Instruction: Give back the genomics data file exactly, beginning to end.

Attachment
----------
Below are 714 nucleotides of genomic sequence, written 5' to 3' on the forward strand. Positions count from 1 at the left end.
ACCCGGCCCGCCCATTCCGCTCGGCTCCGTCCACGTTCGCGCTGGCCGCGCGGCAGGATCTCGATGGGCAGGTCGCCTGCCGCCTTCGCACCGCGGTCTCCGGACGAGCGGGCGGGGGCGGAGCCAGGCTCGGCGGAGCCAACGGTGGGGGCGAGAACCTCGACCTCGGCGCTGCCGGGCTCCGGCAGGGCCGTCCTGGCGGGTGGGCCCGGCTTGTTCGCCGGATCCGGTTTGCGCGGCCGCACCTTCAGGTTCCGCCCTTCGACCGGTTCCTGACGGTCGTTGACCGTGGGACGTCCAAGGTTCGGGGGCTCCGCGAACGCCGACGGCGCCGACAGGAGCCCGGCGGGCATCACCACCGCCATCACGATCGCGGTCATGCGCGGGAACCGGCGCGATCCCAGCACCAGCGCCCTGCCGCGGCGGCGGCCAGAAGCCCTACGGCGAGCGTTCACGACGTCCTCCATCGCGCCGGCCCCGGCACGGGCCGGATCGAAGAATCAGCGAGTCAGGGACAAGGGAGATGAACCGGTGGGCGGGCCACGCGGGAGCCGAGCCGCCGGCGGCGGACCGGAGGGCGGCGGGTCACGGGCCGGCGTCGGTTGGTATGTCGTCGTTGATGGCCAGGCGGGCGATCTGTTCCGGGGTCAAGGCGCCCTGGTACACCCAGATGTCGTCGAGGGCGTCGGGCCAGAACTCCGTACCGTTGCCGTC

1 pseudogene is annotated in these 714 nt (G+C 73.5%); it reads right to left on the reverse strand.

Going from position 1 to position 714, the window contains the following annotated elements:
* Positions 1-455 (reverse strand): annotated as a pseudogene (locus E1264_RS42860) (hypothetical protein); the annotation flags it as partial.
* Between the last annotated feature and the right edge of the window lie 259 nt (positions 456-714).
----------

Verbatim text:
Below are 714 nucleotides of genomic sequence, written 5' to 3' on the forward strand. Positions count from 1 at the left end.
ACCCGGCCCGCCCATTCCGCTCGGCTCCGTCCACGTTCGCGCTGGCCGCGCGGCAGGATCTCGATGGGCAGGTCGCCTGCCGCCTTCGCACCGCGGTCTCCGGACGAGCGGGCGGGGGCGGAGCCAGGCTCGGCGGAGCCAACGGTGGGGGCGAGAACCTCGACCTCGGCGCTGCCGGGCTCCGGCAGGGCCGTCCTGGCGGGTGGGCCCGGCTTGTTCGCCGGATCCGGTTTGCGCGGCCGCACCTTCAGGTTCCGCCCTTCGACCGGTTCCTGACGGTCGTTGACCGTGGGACGTCCAAGGTTCGGGGGCTCCGCGAACGCCGACGGCGCCGACAGGAGCCCGGCGGGCATCACCACCGCCATCACGATCGCGGTCATGCGCGGGAACCGGCGCGATCCCAGCACCAGCGCCCTGCCGCGGCGGCGGCCAGAAGCCCTACGGCGAGCGTTCACGACGTCCTCCATCGCGCCGGCCCCGGCACGGGCCGGATCGAAGAATCAGCGAGTCAGGGACAAGGGAGATGAACCGGTGGGCGGGCCACGCGGGAGCCGAGCCGCCGGCGGCGGACCGGAGGGCGGCGGGTCACGGGCCGGCGTCGGTTGGTATGTCGTCGTTGATGGCCAGGCGGGCGATCTGTTCCGGGGTCAAGGCGCCCTGGTACACCCAGATGTCGTCGAGGGCGTCGGGCCAGAACTCCGTACCGTTGCCGTC

1 pseudogene is annotated in these 714 nt (G+C 73.5%); it reads right to left on the reverse strand.

Going from position 1 to position 714, the window contains the following annotated elements:
* Positions 1-455 (reverse strand): annotated as a pseudogene (locus E1264_RS42860) (hypothetical protein); the annotation flags it as partial.
* Between the last annotated feature and the right edge of the window lie 259 nt (positions 456-714).